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# Euler, Runge-Kutta and stability

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Hiya folks, I have a little interactive physics simulator with springs (stiff ones) up and running. At the moment I''m using Euler''s (or Euler''s-Cromer''s) method. I''m doing several (4 to 8) small Euler steps per frame to ensure stability (and collision consistency). So I thought, why not just take 2-4 midpoint method iterations or 1-2 RK4 iterations? Clearly this would give much better results considering accuracy, but what about stability? So here is the main question of this post: Is taking one RK4 step generally more stable than taking four small Euler steps? I know that in some problems, diffusion and advection problems for example, the time step limit on the Euler method can be understood intuitively (ie. values can''t propagate over one neighbor). In this light, using RK4 instead of Euler doesn''t seem that big a boost, because RK4 can be understood as several averaged Euler steps: but is the time step limit still the same? OK buddies, thanks in advance Btw, I''m not interested in hearing about Verlet or implicit methods - Mikko Kauppila

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The Euler method is inherently unstable. So are the RK methods, but the benefits of using RK4 are greater than simply taking four Euler steps of size h/4 - it should be, otherwise there wouldn''t be much point in using it and everyone would just be using Euler''s method with smaller steps

[teamonkey]

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>it should be, otherwise there wouldn''t be much point in
>using it and everyone would just be using Euler''s method
>with smaller steps

Well, there is point in using RK4 instead of h/4 Euler steps: a greater *accuracy*.

But that doesn''t necessarily imply better *stability*.

In computer graphics the sparse discretizations of mass-spring systems already guarantee that we''re not going to get the exactly correct answer, so the accuracy of RK4 isn''t crucial. What is crucial, however, is the stability.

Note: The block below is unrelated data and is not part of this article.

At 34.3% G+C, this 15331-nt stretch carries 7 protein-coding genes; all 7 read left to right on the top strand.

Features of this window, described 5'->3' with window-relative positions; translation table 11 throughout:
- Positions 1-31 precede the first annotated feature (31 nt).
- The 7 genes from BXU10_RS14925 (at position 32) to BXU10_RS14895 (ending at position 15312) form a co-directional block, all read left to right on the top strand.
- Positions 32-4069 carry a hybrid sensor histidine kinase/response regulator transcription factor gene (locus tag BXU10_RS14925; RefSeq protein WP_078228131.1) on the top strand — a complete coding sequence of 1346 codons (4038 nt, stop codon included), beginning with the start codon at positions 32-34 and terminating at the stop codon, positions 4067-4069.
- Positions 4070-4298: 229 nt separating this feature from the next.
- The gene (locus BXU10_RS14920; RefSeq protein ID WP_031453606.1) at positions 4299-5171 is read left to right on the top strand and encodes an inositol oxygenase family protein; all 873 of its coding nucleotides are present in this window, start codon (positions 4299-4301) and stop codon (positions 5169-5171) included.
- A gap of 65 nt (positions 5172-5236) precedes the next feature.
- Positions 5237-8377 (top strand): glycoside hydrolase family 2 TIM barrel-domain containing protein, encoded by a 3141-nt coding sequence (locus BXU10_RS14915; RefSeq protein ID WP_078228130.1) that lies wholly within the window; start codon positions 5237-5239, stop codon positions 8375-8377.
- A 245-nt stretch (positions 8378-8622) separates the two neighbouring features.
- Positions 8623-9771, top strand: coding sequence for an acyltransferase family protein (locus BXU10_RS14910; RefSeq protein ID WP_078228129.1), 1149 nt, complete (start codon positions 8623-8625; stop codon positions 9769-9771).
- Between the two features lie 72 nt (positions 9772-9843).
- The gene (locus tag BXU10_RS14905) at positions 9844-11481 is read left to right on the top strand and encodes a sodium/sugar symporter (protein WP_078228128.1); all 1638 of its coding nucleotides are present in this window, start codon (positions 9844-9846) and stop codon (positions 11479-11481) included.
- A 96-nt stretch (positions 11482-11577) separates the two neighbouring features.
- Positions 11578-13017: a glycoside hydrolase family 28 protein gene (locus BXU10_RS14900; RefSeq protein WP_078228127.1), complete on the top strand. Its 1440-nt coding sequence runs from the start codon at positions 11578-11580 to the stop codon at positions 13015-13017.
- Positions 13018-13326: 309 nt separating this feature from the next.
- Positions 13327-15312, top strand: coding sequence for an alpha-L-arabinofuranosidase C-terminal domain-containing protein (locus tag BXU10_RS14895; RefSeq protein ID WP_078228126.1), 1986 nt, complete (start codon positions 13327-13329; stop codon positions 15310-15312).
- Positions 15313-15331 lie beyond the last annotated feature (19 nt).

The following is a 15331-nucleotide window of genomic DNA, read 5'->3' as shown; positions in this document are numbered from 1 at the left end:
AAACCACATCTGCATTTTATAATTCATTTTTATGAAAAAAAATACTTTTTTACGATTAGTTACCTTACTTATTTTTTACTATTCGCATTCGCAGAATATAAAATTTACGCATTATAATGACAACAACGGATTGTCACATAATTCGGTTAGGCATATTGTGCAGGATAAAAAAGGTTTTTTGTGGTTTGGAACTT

I was just thinking if it can be shown mathematically that RK4 is generally more stable than h/4 Euler steps. Does anyone know any theory behind this?

- Mikko Kauppila

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Check out http://www.cs.unc.edu/~luv/courses/unc/comp259/hw1/

Scroll down to the "Spring-mass system" stuff. Compare plots for time steps of 0.1 s, 0.5 s and 1.0 s. The Euler is unstable in all, the RK4 stable in all.

Note that this certainly isn''t a proof, and might be dependent on the step size being a multiple of a resonant frequency, especially in the 0.1 s case. It does, however, seem to indicate that RK4 is better than 4 smaller euler steps.

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quote:
Original post by teamonkey
The Euler method is inherently unstable. So are the RK methods...

Actually, they are conditionally stable, meaning they work well as long as you don''t exceed the stability limits. The (explicit) Euler method is unstable when there are springs---of ANY stiffness even soft ones unless you also add damping. Even then time step must be small enough to avoid instability.

RK methods are better than (explicit) Euler in two ways. First, they are stable for systems with springs even without damping. But you still have to limit the time step. But the time step is not quite as limited as with (explicit) Euler.

I''ve been writing (explicit) Euler because there is another method called implicit Euler. This method is unconditionally stable for problems which are physically stable. It is an A-stable method, and can even handle physical situations, such as systems where energy is added to the system by external forces, that are naturally unstable---meaning you can stably simulate unstable real-world situations using implicit Euler. Sound weird. But true.

Graham Rhodes
Senior Scientist
Applied Research Associates, Inc.

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